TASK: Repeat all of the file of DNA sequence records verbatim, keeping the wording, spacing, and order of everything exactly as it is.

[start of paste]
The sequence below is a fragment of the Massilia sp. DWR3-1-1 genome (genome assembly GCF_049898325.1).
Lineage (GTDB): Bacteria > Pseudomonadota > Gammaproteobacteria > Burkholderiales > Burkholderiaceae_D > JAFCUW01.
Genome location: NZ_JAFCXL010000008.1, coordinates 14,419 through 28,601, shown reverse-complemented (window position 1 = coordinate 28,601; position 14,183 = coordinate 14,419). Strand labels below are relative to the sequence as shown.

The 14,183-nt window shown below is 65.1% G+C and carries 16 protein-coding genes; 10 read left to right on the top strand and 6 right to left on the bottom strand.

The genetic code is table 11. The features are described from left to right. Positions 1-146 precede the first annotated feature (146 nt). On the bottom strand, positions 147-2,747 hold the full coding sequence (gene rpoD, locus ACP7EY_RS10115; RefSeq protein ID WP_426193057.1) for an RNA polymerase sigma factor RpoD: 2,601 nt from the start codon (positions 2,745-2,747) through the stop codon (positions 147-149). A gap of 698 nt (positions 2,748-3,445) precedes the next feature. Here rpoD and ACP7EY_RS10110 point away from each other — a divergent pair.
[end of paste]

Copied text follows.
The sequence below is a fragment of the Massilia sp. DWR3-1-1 genome (genome assembly GCF_049898325.1).
Lineage (GTDB): Bacteria > Pseudomonadota > Gammaproteobacteria > Burkholderiales > Burkholderiaceae_D > JAFCUW01.
Genome location: NZ_JAFCXL010000008.1, coordinates 14,419 through 28,601, shown reverse-complemented (window position 1 = coordinate 28,601; position 14,183 = coordinate 14,419). Strand labels below are relative to the sequence as shown.

The 14,183-nt window shown below is 65.1% G+C and carries 16 protein-coding genes; 10 read left to right on the top strand and 6 right to left on the bottom strand.

The genetic code is table 11. The features are described from left to right. Positions 1-146 precede the first annotated feature (146 nt). On the bottom strand, positions 147-2,747 hold the full coding sequence (gene rpoD, locus ACP7EY_RS10115; RefSeq protein ID WP_426193057.1) for an RNA polymerase sigma factor RpoD: 2,601 nt from the start codon (positions 2,745-2,747) through the stop codon (positions 147-149). A gap of 698 nt (positions 2,748-3,445) precedes the next feature. Here rpoD and ACP7EY_RS10110 point away from each other — a divergent pair.